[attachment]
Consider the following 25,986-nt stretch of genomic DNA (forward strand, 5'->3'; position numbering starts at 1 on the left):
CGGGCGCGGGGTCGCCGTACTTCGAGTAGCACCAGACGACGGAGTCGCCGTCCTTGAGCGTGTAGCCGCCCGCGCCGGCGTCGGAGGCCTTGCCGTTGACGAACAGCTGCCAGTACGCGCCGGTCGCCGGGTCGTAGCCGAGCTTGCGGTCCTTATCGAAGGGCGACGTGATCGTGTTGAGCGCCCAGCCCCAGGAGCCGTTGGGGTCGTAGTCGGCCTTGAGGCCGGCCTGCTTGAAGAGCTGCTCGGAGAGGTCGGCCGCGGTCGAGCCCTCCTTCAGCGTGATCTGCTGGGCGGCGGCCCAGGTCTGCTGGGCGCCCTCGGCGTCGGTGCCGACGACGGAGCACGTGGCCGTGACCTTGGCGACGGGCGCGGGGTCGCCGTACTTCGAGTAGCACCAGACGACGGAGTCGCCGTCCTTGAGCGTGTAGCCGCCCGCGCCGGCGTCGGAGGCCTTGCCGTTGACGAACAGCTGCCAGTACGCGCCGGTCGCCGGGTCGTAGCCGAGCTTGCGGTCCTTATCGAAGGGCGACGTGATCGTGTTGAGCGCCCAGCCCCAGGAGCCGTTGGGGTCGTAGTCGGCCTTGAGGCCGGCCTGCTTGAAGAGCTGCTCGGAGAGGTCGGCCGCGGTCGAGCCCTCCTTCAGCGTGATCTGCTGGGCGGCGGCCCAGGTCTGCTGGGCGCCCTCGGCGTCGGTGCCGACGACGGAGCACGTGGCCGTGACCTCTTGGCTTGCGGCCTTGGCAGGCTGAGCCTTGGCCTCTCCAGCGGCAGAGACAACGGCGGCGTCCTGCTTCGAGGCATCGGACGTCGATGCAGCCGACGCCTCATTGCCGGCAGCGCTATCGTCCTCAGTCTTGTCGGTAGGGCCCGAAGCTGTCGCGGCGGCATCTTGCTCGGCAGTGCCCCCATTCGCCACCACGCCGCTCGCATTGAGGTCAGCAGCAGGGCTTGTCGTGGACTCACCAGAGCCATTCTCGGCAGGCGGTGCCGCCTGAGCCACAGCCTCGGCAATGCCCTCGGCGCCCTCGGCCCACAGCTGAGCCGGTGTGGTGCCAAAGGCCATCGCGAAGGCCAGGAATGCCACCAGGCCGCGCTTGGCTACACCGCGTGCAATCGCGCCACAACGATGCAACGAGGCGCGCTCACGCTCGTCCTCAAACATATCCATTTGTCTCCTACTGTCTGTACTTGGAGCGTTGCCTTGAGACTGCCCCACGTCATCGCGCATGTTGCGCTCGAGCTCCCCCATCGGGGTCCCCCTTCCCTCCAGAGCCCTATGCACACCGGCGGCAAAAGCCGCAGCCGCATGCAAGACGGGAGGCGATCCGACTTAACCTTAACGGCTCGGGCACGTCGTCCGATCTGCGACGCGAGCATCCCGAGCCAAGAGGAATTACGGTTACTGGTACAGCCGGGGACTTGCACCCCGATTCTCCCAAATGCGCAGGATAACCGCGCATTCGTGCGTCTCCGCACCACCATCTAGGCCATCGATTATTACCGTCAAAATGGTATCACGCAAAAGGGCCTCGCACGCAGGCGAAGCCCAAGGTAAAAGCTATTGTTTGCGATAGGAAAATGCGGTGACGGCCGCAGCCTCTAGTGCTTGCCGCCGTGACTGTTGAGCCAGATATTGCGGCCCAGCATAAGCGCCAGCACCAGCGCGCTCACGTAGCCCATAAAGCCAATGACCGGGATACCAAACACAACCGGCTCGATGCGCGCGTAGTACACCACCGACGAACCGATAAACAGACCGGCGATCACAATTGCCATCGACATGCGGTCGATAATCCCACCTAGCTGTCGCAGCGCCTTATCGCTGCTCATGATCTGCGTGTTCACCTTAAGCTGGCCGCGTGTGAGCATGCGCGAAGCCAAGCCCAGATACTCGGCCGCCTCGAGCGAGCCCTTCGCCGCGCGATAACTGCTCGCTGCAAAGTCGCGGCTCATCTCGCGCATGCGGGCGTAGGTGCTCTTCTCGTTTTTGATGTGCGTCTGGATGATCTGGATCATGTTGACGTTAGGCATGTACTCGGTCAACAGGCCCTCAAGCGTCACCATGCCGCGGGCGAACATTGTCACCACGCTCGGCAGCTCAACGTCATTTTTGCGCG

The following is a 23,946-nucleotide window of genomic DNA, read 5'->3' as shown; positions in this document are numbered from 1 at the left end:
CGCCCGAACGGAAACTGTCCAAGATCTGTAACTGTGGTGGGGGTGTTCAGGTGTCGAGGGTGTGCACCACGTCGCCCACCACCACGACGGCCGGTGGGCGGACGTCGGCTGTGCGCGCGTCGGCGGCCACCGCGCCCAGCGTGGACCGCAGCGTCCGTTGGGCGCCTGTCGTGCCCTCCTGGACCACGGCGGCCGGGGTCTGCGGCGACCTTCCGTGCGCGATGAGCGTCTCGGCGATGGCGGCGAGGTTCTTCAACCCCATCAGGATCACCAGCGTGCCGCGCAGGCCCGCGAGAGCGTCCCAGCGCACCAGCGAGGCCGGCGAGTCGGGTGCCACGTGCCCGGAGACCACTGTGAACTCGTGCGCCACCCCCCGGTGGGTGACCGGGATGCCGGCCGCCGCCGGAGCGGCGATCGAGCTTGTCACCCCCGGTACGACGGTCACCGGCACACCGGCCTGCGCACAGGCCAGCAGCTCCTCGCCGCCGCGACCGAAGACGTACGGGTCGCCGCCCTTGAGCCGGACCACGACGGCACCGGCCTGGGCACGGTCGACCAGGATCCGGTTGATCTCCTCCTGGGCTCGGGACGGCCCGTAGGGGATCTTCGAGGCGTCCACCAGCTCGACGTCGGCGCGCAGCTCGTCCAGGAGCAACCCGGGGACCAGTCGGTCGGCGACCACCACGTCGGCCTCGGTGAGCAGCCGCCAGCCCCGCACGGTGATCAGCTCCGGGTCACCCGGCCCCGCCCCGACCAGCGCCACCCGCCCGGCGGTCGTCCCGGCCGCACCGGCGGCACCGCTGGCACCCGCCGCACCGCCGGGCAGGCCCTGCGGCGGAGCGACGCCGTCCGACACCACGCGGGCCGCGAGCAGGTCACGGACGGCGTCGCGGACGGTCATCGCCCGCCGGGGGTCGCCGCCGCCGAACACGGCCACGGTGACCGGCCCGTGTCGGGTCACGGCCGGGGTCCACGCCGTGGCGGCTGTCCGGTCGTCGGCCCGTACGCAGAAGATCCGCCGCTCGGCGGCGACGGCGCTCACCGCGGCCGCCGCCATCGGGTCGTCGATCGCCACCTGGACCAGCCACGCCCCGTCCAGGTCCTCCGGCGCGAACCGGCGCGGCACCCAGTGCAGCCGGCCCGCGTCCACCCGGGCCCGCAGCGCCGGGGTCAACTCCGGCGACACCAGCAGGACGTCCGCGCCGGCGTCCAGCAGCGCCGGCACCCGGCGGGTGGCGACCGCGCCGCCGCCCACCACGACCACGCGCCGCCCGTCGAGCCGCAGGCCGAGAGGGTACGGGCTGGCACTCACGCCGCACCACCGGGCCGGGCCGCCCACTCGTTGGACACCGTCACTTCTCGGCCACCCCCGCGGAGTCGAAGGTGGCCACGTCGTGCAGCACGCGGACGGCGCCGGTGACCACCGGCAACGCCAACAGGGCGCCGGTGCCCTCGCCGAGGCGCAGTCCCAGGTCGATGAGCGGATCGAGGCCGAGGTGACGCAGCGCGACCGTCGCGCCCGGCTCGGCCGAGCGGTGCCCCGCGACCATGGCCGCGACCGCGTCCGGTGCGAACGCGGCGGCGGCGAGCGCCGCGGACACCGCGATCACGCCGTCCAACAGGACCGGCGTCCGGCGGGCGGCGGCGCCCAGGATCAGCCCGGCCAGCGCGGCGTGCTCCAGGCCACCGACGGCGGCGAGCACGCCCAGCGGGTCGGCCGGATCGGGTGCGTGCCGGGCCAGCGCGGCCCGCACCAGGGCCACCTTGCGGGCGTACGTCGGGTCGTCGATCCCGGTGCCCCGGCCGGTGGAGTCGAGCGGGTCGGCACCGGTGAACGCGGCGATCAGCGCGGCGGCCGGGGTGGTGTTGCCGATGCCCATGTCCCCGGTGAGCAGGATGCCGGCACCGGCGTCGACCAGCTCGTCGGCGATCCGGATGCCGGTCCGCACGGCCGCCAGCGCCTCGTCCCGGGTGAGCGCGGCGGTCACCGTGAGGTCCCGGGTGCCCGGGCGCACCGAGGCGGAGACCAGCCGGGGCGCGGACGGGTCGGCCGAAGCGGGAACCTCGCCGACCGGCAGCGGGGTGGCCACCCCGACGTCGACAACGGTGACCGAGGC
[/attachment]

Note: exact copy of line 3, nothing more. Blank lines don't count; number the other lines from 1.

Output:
The following is a 23,946-nucleotide window of genomic DNA, read 5'->3' as shown; positions in this document are numbered from 1 at the left end: